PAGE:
Chris Brown & Solo Lucci's "Wrist": Why This Song Sucks

There are no scientific metrics to tell you why Chris Brown’s “Wrist” is terrible. You cannot put “Wrist” on a scale of 1 to 10 and expect it to succeed. You cannot try to make a chart of good Chris Brown songs and bad Chris Brown songs and expect “Wrist” to land on the good side of said chart. You can only hear “Wrist," immediately scrunch your face and try to move on to something more decent with your day.

History: “Wrist” is the third song on Chris Brown’s Royalty album. The knock about Royalty is that it's yet another Chris Brown album where he doesn’t know if he wants to navigate around doing EDM-pop records or sleazy R&B-rap records on which he professes being cooler than you. “Wrist,” from top to bottom, apes Houston culture to the point where you start mad-libbing Sauce Twinz lyrics with trademark "Ooohwees" to go with. The video has been viewed more than four million times since its debut on YouTube three weeks ago.

It's one thing to come down on Brown for what he ropes himself into publicly; that’s far too damn easy. Low-hanging fruit. “Wrist” may be the lowest of the hanging fruit on Royalty, beyond its “borrowed” Houston aesthetics. If it's not Breezy openly stating insipid lyrics like “You gotta come to my city, you gotta see how we live (Pull up with the drug dealers)/ You should just come on the bed, I should just fuck you right now,” it's the whole feel of the track — a circular mess that could have been done better by so many other people.

Most Unforgivable Lyric: “I'm a champagne pourin' n*gga, I love big asses and tits (Show me them kitties)” — Chris Brown

“Wrist" doesn’t amount to much in the lyric department, especially when it comes to Brown getting so lazy with it that he turns into a 2000 Dave Chappelle stand-up. Solo Lucci’s entire two verses revolve around his watch being filled with diamonds, his shoe game (ironically, every pimp wears Ferragamos) and how like Dice SoHo’s “Handcuffs” record, he’s got such jewelry on him that he’s basically locked up in it. See? Basic, basic, basic.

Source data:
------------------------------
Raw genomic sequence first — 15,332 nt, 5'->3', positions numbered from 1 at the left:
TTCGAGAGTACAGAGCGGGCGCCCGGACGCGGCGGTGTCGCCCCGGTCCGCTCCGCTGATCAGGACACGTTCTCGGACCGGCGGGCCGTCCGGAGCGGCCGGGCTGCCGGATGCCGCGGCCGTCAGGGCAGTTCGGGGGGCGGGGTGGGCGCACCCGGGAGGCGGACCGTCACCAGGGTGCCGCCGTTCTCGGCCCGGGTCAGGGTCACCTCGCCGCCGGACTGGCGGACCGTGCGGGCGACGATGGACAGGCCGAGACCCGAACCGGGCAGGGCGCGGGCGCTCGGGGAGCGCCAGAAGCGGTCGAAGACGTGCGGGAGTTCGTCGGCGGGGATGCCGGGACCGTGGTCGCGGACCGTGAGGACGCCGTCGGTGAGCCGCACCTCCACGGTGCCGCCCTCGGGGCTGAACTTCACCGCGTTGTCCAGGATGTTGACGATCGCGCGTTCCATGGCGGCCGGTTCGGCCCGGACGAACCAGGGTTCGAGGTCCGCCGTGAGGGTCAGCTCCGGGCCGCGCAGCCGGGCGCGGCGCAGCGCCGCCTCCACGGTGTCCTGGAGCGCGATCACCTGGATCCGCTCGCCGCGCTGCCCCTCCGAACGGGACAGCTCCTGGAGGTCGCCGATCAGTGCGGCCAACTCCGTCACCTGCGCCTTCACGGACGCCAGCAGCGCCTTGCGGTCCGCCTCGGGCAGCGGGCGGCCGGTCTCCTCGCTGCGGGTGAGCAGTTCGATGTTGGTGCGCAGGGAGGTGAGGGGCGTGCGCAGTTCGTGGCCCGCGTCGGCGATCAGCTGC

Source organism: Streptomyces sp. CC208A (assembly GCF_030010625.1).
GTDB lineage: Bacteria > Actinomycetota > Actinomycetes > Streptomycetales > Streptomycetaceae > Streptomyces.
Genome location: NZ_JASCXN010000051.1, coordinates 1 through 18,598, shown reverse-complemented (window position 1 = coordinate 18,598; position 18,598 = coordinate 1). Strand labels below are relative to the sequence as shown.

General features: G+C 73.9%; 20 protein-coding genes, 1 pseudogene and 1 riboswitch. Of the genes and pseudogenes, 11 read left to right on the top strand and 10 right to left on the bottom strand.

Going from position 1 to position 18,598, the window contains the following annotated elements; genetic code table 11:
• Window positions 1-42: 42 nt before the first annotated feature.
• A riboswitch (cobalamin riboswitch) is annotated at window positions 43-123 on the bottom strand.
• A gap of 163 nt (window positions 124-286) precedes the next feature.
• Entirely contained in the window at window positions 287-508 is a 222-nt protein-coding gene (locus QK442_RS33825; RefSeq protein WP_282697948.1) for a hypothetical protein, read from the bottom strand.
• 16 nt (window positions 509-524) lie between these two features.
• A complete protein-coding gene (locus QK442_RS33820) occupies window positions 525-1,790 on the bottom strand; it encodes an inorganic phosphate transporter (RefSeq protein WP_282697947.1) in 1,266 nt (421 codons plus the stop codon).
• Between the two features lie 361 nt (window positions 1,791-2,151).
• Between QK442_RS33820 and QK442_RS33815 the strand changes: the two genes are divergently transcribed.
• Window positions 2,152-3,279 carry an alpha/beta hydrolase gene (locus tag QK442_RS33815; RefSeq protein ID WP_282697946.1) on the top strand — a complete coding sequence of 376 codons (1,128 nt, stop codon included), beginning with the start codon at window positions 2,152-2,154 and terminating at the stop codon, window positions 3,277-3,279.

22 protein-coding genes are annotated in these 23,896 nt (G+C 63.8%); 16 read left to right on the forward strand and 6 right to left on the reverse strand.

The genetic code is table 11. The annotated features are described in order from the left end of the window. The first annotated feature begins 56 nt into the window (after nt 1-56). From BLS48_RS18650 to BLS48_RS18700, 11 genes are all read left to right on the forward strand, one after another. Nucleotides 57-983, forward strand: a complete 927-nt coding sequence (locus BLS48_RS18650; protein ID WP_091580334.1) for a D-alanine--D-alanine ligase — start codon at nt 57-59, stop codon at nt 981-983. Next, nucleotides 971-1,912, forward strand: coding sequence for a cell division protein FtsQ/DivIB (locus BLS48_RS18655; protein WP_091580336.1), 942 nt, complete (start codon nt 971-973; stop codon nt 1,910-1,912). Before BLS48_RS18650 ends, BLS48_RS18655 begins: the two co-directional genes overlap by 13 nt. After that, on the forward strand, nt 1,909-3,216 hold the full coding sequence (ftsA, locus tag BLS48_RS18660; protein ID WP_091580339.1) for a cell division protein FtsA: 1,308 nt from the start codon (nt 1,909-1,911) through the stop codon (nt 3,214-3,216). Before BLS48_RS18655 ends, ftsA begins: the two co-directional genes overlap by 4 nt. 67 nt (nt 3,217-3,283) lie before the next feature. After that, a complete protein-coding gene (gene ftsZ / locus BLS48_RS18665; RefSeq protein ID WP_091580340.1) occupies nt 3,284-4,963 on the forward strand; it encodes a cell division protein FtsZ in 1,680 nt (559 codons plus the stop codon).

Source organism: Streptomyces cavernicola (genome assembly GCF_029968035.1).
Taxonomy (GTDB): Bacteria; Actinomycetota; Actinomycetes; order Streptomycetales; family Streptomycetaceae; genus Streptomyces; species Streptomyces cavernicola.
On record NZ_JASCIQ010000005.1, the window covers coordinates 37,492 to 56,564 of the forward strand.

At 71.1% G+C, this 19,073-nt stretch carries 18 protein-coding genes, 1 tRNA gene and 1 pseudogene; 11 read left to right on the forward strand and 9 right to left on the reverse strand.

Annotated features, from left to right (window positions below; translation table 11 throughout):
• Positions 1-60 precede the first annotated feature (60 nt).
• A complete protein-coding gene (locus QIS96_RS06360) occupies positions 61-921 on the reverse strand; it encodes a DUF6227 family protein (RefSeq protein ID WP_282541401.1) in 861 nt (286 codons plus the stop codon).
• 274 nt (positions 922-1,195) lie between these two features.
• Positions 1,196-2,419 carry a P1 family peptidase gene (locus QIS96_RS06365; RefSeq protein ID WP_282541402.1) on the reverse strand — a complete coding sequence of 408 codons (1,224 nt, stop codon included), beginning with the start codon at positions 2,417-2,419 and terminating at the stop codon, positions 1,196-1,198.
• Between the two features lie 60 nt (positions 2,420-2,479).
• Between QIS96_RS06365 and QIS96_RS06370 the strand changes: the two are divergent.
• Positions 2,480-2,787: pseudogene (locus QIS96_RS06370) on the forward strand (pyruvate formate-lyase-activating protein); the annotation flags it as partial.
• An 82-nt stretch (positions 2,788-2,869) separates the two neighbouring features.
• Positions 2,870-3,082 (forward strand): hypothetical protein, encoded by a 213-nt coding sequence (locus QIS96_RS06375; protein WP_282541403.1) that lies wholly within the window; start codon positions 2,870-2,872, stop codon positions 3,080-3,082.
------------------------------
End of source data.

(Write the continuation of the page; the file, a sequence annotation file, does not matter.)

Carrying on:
Even more so, we took time out to count literally every Houston reference on “Wrist." Trust, it's an insult that is pandering to the highest degree.

I would have expected "Wrist" to be mentioned as often as it was because it's the title of the goddamn song. In 2014-15 alone, better rappers made better songs about "Wrist," namely Father from Atlanta. Even though "44s" is mentioned NINE times, the most egregious of all is "Drip" getting dropped like "drippy" an amazing TWENTY-TWO times. When has Chris Brown dripped? After watching Sauce Walka in a Sauce video? I need answers. All of them. Lean is lean, it's universal now — so thank Houston for educating the masses once again. 

Is the Song Redeemable? The main fight for “Wrist” is exactly what makes it suck. No offense to Solo Lucci, who is carving out a decent buzz in his native Dallas and beyond with standard-fare trap cuts like “Whip It” and an identity somewhat based around the main villains in Meteor Man. No offense to the producers of the track, who literally made a B-side of DJ Khaled's “How Many Times,” and definitely no offense to the writers of the song, of whom there are eight (!), to remind us that Chris Brown likes to flick his wrist. Or ride on swangas. Or pretty much do everything he learned from bringing out the Sauce Twinz during his show last March at Toyota Center.

The only redeemable aspect of “Wrist” is Solo Lucci. Only because his profile increases skyward as the Dallas unknown with a feature on a Chris Brown album.

Are You Going to Get Tired of This Song? Definitely. Even if it does crack club rotation, “Wrist” will obviously get swallowed up by the stronger, less rap-heavy records from Royalty. If you need a trap record from Solo Lucci, “Whip It” is your best bet.

Chris Brown’s career, as up and down as it is, hasn’t been more up and down sonically than it is right now. He’s easily one of the Lost Boys at this point, still unsure if he’ll ever recapture that moment in time when he had a Doublemint commercial and was on the verge of being a superstar. He’s a legend, of the bad-boy variety. He’s also the creator of far too many songs that should never have left the studio, “Wrist” included.

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Brandon Caldwell has been writing about music and news for the Houston Press since 2011. His work has also appeared in Complex, Noisey, the Village Voice & more.
Contact: Brandon Caldwell